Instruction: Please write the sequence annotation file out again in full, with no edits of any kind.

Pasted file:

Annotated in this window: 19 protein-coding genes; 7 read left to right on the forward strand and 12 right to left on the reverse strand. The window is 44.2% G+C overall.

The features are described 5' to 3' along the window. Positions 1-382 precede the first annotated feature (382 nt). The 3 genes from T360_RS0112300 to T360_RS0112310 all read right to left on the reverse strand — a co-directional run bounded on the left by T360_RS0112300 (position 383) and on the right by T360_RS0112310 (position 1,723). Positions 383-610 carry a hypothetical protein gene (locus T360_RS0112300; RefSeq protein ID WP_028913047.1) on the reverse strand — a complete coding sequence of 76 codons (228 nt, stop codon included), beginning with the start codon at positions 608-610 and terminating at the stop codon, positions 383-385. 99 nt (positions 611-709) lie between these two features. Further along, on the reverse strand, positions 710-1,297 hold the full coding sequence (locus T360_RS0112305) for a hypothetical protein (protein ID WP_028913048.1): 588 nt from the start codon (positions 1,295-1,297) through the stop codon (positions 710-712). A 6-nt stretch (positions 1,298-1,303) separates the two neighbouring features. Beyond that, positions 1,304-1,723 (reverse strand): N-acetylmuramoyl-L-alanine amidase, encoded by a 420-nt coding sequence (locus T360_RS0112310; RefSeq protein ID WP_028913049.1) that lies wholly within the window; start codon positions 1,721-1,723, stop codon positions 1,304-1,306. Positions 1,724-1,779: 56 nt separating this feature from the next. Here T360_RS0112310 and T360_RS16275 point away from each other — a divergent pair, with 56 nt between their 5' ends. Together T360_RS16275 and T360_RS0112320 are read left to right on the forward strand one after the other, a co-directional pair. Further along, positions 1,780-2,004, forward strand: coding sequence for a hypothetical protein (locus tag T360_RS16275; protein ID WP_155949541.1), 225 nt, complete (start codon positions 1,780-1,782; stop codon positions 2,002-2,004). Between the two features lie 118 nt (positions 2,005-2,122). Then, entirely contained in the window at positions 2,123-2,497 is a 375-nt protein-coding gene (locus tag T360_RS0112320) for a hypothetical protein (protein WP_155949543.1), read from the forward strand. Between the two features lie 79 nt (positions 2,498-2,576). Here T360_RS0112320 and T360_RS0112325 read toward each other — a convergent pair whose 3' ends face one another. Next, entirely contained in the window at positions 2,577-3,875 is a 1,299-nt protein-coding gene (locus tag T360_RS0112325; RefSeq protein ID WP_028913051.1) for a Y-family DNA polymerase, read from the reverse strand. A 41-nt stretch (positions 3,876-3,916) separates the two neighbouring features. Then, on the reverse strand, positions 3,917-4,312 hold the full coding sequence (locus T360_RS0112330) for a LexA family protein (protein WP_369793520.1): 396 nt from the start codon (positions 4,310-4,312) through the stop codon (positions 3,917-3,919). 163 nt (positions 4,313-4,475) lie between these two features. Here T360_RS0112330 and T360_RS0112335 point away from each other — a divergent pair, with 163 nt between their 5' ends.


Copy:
Annotated in this window: 19 protein-coding genes; 7 read left to right on the forward strand and 12 right to left on the reverse strand. The window is 44.2% G+C overall.

The features are described 5' to 3' along the window. Positions 1-382 precede the first annotated feature (382 nt). The 3 genes from T360_RS0112300 to T360_RS0112310 all read right to left on the reverse strand — a co-directional run bounded on the left by T360_RS0112300 (position 383) and on the right by T360_RS0112310 (position 1,723). Positions 383-610 carry a hypothetical protein gene (locus T360_RS0112300; RefSeq protein ID WP_028913047.1) on the reverse strand — a complete coding sequence of 76 codons (228 nt, stop codon included), beginning with the start codon at positions 608-610 and terminating at the stop codon, positions 383-385. 99 nt (positions 611-709) lie between these two features. Further along, on the reverse strand, positions 710-1,297 hold the full coding sequence (locus T360_RS0112305) for a hypothetical protein (protein ID WP_028913048.1): 588 nt from the start codon (positions 1,295-1,297) through the stop codon (positions 710-712). A 6-nt stretch (positions 1,298-1,303) separates the two neighbouring features. Beyond that, positions 1,304-1,723 (reverse strand): N-acetylmuramoyl-L-alanine amidase, encoded by a 420-nt coding sequence (locus T360_RS0112310; RefSeq protein ID WP_028913049.1) that lies wholly within the window; start codon positions 1,721-1,723, stop codon positions 1,304-1,306. Positions 1,724-1,779: 56 nt separating this feature from the next. Here T360_RS0112310 and T360_RS16275 point away from each other — a divergent pair, with 56 nt between their 5' ends. Together T360_RS16275 and T360_RS0112320 are read left to right on the forward strand one after the other, a co-directional pair. Further along, positions 1,780-2,004, forward strand: coding sequence for a hypothetical protein (locus tag T360_RS16275; protein ID WP_155949541.1), 225 nt, complete (start codon positions 1,780-1,782; stop codon positions 2,002-2,004). Between the two features lie 118 nt (positions 2,005-2,122). Then, entirely contained in the window at positions 2,123-2,497 is a 375-nt protein-coding gene (locus tag T360_RS0112320) for a hypothetical protein (protein WP_155949543.1), read from the forward strand. Between the two features lie 79 nt (positions 2,498-2,576). Here T360_RS0112320 and T360_RS0112325 read toward each other — a convergent pair whose 3' ends face one another. Next, entirely contained in the window at positions 2,577-3,875 is a 1,299-nt protein-coding gene (locus tag T360_RS0112325; RefSeq protein ID WP_028913051.1) for a Y-family DNA polymerase, read from the reverse strand. A 41-nt stretch (positions 3,876-3,916) separates the two neighbouring features. Then, on the reverse strand, positions 3,917-4,312 hold the full coding sequence (locus T360_RS0112330) for a LexA family protein (protein WP_369793520.1): 396 nt from the start codon (positions 4,310-4,312) through the stop codon (positions 3,917-3,919). 163 nt (positions 4,313-4,475) lie between these two features. Here T360_RS0112330 and T360_RS0112335 point away from each other — a divergent pair, with 163 nt between their 5' ends.